Pixar has released a grand total of 14 films so far. To decide which is the best one is practically impossible since you won’t find one most people agree on. I’m here to argue that, not counting the Toy Story trilogy, Ratatouille is Pixar’s best. Feel free to disagree with this opinion piece and post your opinion on the comments! But first, hear me out!
So, if we remove the Toy Story trilogy from contention, what Pixar movies can claim the honor of being the best ones? Certainly we will all agree both Cars don’t have a chance. I will argue Brave, Monsters University and a bug’s life are all really good movies that aren’t truly great though. And as much as I love, love, love Monsters, Inc I wouldn’t say it can match the remaining five in terms of quality and perfection.
So we’re left with Finding Nemo, The Incredibles, Ratatouille, Wall-E and Up. Holy moly guacamole. I’ve recently seen all these movies and you have to understand I love them all SO MUCH. Those movies are why I’m a screenwriter, they’re the reason I write for this site. They are all practically perfect. So why do I think Ratatouille is the best one?
Let’s start by praising the other movies in my Top 5. The first 40 minutes of Wall-E are arguably the greatest thing Pixar has ever done. The dialogue-free sequence is mesmerizing. It introduces us to two characters, it makes us care for them and it entertains us with barely a line of dialogue or two (more impressively, it entertains kids too!). And while I personally think that whole sequence has been the best thing Pixar has done, the rest of the movie isn’t as phenomenally perfect. It’s great, but not perfect.
Similar thing with Up. That opening montage is probably the best montage in movie history in terms of the reaction it causes in its audience. Do you know anyone who doesn’t cry watching the greatest love story ever told in 4 minutes? If you do, please report them to the authorities, they are most likely robots in disguise. But again, the movie has flaws.
The Incredibles and Finding Nemo are much more consistent. They never reach the dizzying heights of the previous two movies but they are consistently great. You can’t really point at one part of these movies and say “This part is so much better than the rest” like you can with Wall-E and Up.
Now, let’s talk about Ratatouille. I chose this as Pixar’s Best* because it perfectly encapsulates what makes the studio great: Risky, innovative storytelling. While Finding Nemo is a more typical animated movie (It’s the best talking animals/no humans movie there is) and The Incredibles is one of the best superhero movies ever, Ratatouille is just in its own league. Yeah, it’s a talking animal movie. But it also features humans prominently. And most importantly, it’s about a rat.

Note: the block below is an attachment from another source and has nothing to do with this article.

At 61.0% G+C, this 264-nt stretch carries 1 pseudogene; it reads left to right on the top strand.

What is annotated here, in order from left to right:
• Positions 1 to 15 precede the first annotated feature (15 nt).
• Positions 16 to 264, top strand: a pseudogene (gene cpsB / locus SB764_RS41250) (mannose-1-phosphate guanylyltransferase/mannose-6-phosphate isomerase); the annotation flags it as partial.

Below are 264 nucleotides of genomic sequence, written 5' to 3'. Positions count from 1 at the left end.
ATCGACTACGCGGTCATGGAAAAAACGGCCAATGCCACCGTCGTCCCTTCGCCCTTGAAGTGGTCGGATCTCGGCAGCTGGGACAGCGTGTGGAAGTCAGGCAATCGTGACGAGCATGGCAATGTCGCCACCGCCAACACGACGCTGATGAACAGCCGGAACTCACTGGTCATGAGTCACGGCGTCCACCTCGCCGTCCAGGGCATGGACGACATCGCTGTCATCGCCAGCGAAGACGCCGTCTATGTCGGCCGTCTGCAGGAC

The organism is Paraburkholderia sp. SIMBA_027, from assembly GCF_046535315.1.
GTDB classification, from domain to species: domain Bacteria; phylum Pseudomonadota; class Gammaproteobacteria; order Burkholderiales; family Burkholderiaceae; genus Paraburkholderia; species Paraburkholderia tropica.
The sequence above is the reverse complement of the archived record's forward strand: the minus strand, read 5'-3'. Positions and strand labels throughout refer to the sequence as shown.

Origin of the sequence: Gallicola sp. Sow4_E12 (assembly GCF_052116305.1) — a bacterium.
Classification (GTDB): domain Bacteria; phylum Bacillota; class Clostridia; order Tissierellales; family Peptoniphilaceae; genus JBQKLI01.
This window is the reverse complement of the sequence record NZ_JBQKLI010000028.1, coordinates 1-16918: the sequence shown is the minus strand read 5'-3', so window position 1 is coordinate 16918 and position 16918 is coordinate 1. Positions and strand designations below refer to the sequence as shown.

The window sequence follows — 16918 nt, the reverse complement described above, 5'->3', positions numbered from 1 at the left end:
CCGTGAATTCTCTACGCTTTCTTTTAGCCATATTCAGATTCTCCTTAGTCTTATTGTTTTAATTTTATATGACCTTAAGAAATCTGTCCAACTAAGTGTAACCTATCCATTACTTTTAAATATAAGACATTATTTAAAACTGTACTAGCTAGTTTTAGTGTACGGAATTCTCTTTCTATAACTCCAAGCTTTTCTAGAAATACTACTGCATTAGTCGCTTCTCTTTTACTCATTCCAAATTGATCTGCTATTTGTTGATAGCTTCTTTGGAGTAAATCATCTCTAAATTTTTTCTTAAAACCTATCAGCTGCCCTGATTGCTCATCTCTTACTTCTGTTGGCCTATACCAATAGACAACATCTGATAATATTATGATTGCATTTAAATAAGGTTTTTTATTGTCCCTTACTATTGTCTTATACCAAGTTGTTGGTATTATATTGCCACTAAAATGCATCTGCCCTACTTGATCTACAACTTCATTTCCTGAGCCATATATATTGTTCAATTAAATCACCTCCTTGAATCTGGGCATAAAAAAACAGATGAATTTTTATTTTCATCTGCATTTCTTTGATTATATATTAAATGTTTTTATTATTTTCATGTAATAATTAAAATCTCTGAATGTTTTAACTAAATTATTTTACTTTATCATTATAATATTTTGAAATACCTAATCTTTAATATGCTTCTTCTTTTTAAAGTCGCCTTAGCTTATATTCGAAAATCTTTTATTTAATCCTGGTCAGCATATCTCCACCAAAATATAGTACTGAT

Imagine the poor Pixar marketing people when they were told their next movie would be about a rat. Now that’s taking a risk. In an industry that cares so much about merchandising and selling plush-toys, having your main character be a rat was a huge gamble. And it’s risk-taking that made Pixar great.
Plus, I could write an entire review solely focusing on the great story of the movie. It’s full of interesting characters, it pays great attention to details (All the rats walk on four legs but Remy. When Linguini yells at Remy and tells him to leave the restaurant, Remy walks away in four legs), the soundtrack is magnificent and, most importantly, it has Anton Ego’s critique, one of the best moments in any Pixar film.
Ratatouille also captures the magic of Paris in a way few movies can. It’s just a perfect movie in my opinion. And it shows that even when movies have troubled productions, they can be great. Brad Bird replaced Jan Pinkava as the main director of the movie halfway through production and, together, they delivered a funny, heartfelt and intelligent movie about a charming rat who wants to cook.
So, what do you think? Do you agree? Disagree?
*Again, not counting the Toy Story trilogy. We’ll leave the question of which is the best one of those films for another day!
Pablo Ruiz is a Colombian filmmaker. Movies like Toy Story, The Lion King and Aladdin made him fall in love with the art form and now he hopes to dedicate his life to telling stories, hopefully for Pixar (if they go back to doing original films).
Some of his ambitions are making a movie as emotionally impacting as Toy Story 3, meeting JK Rowling, and petting a million dogs. Follow him on Twitter (@PabloRV7).